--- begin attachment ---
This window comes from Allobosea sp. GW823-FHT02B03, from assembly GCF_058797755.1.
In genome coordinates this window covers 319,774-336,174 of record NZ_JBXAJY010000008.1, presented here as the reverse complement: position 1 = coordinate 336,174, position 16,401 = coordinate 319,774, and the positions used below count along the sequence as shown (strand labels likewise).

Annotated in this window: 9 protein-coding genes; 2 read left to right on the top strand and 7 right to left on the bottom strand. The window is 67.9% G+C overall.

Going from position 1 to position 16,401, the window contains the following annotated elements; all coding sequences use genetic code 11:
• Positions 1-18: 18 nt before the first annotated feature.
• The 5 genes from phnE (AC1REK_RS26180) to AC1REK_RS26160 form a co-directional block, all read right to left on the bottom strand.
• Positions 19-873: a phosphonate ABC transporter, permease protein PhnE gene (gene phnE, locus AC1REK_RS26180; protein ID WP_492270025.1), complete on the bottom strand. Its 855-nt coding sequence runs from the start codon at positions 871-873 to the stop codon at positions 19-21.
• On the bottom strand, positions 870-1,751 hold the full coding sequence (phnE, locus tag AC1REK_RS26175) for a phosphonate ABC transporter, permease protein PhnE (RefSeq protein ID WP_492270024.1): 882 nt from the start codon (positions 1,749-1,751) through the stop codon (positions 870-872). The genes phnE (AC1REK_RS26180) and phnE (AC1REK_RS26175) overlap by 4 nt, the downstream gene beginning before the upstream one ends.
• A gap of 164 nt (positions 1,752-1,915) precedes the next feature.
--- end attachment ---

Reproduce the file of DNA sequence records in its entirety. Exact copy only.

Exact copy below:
This window comes from Allobosea sp. GW823-FHT02B03, from assembly GCF_058797755.1.
In genome coordinates this window covers 319,774-336,174 of record NZ_JBXAJY010000008.1, presented here as the reverse complement: position 1 = coordinate 336,174, position 16,401 = coordinate 319,774, and the positions used below count along the sequence as shown (strand labels likewise).

Annotated in this window: 9 protein-coding genes; 2 read left to right on the top strand and 7 right to left on the bottom strand. The window is 67.9% G+C overall.

Going from position 1 to position 16,401, the window contains the following annotated elements; all coding sequences use genetic code 11:
• Positions 1-18: 18 nt before the first annotated feature.
• The 5 genes from phnE (AC1REK_RS26180) to AC1REK_RS26160 form a co-directional block, all read right to left on the bottom strand.
• Positions 19-873: a phosphonate ABC transporter, permease protein PhnE gene (gene phnE, locus AC1REK_RS26180; protein ID WP_492270025.1), complete on the bottom strand. Its 855-nt coding sequence runs from the start codon at positions 871-873 to the stop codon at positions 19-21.
• On the bottom strand, positions 870-1,751 hold the full coding sequence (phnE, locus tag AC1REK_RS26175) for a phosphonate ABC transporter, permease protein PhnE (RefSeq protein ID WP_492270024.1): 882 nt from the start codon (positions 1,749-1,751) through the stop codon (positions 870-872). The genes phnE (AC1REK_RS26180) and phnE (AC1REK_RS26175) overlap by 4 nt, the downstream gene beginning before the upstream one ends.
• A gap of 164 nt (positions 1,752-1,915) precedes the next feature.